In late August I spent a weekend attending Camp Good Life Project (aka: Camp), a cross between sleep-away summer camp, yoga retreat, artist colony and business training. Camp GLP is the brain child of Jonathan Fields, a self-reported middle-aged Dad, New Yorker and podcaster who claims he fuels himself on dark chocolate. (I doubt it. I personally think he fuels himself on positive people and adds coffee and chocolate). The relevance of Camp GLP for this blog and my life is that it is a great example of the inner growth we can experience by being a part of a high-energy group. By high-energy, I’m not talking about type-A personalities or people go to the gym. I’m referring to the level of consciousness or overall orientation towards life.
Camp brings together an eclectic mix of people and their passions. I loved the morning guided meditation and yoga, while others went on a group run or slept late. Workshops ranged from artistic to entrepreneurial to transcendent. I participated in a workshop on storytelling, a class on how to design a purpose driven social media strategy and a session on handling uncertainty. Other campers spent their days painting a massive mural, learning about vegetarian cooking and making malas.
As the energy of love builds in us, it starts to have a healing effect. Strange things happen through the energy of Camp. People hug you and it’s the first time you’ve met. You feel a deep connection to other campers and bond over your love of New Mexican green chili. The group comes together out of a shared commitment to practicing acceptance of self-and others. What everyone has in common is a way of looking for meaning in life, a personal search of sorts. It’s rare that someone asks you what you do for a living, campers will ask you about your journey, what brought you to Camp.
5 reasons why I think everyone should be a part of a high-energy group:
- You get to be yourself, whatever that looks like
One of the play-based activities offered in the afternoon was a Color War, a team relay race. I wasn’t into Color Wars in high school and I’m not now either, but I was impressed by how compassionate I was with myself for preferring to walk around the idyllic lake instead of participating. Camp helped to teach me that I should just accept my preferences and go with them.
- Your stereotypes and judgements of both self and others dissolve
My first year at camp (2017 was my second year) I was surprised to be greeted on arrival by a man dressed up in a unicorn costume singing through a megaphone. I immediately placed him in a “hyperactive and overbearing” mental box. He later shattered my stereotype by leading the guided meditation the next morning and a workshop on spiritual transformation.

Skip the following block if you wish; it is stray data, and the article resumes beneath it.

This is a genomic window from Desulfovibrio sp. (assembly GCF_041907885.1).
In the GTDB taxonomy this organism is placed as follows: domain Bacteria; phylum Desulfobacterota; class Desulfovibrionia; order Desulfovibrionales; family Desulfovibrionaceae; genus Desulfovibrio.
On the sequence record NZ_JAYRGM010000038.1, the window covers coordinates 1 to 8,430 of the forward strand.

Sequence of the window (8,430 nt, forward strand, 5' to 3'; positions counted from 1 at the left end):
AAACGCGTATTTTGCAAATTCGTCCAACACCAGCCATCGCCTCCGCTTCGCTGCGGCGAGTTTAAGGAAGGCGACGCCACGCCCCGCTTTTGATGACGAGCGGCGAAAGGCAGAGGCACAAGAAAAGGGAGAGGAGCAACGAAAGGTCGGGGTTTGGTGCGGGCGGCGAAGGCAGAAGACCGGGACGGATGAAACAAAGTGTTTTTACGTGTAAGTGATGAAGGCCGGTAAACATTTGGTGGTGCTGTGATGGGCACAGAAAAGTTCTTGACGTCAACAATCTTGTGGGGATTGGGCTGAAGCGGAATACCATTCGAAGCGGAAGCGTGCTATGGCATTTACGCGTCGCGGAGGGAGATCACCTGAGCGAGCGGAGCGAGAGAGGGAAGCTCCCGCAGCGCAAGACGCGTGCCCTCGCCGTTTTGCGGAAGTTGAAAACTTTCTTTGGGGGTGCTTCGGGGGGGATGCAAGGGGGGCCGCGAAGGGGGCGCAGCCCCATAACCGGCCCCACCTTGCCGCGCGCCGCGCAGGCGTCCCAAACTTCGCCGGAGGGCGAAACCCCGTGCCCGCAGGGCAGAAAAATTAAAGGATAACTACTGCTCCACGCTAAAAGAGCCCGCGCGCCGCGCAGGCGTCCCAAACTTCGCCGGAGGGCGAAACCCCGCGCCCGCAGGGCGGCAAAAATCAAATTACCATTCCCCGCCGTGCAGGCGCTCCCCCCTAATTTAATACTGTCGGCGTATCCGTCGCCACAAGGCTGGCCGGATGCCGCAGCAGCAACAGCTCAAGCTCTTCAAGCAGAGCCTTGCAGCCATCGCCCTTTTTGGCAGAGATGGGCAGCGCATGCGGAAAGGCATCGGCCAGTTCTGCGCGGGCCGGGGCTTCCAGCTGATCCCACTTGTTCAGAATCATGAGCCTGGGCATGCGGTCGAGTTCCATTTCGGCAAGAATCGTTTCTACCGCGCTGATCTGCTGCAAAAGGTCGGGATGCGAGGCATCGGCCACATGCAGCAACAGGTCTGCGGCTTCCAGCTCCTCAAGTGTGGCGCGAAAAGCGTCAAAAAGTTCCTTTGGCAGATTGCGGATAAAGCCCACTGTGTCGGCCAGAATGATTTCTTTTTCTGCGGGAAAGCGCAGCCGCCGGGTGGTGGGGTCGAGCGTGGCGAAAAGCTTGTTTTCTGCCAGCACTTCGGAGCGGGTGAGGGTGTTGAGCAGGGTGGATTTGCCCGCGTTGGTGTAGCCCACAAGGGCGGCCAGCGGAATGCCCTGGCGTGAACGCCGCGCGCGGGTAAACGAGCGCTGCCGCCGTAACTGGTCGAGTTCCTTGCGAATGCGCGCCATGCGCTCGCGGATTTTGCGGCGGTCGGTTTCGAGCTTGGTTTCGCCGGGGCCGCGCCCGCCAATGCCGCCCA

- You experience a sense of inspiration and what is possible
Being with a group of people who are helpful to each other and ask for nothing in return often goes against our experience in ordinary life, but in a high-energy group it is the norm. I am somewhat of a beginning blogger and entrepreneur, and help I had been looking for came to me just by talking to other campers. I felt inspired by their stories and seeing that many of them had been right where I currently am. It’s true that old saying, that each person on the path makes it a little bit easier for those who come afterwards. Some of the answers seemed to come right out of the energy field itself, and I had to steal away for a few minutes to sit and write it all down in my journal.
- You realize that inner imbalances are shifting and healing
At nights the whole camp group would come together for “Camp Jams” to listen to inspirational speakers. Chris Guillebeau creator of the World Domination Summit spoke of his personal quest in travel and in life, and Rev Angel Kyodo Williams, a Buddhist monk spoke about getting involved in the conversation about race and her book Radical Dharma.
Something about her message didn’t resonate with me, as I couldn’t understand why a Buddhist would advocate getting involved in worldly affairs. I realized that when we are on any spiritual path it pulls up inner conflicts that operate in any area of our lives for resolution. This is not so unlike my own desire to reconcile self-expression and work in the world.
- You feel grateful about the whole experience and realize that gratitude is the whole point
After contemplating Rev Angel’s message, I realized that my take-away from the weekend was about integration. For many of us, daily struggles come from the process of trying to integrate our highest values with the challenges life presents to us. I felt grateful that I had the opportunity to be with such a committed group of people and happy that my own questions found resolution, despite the discomfort. What keeps us going in life is our connection to others and the recognition that we are both dependent and being depended upon at all times. Gratitude is really about the courage to stay on the path of self-discovery, by being thankful for all experiences along the way.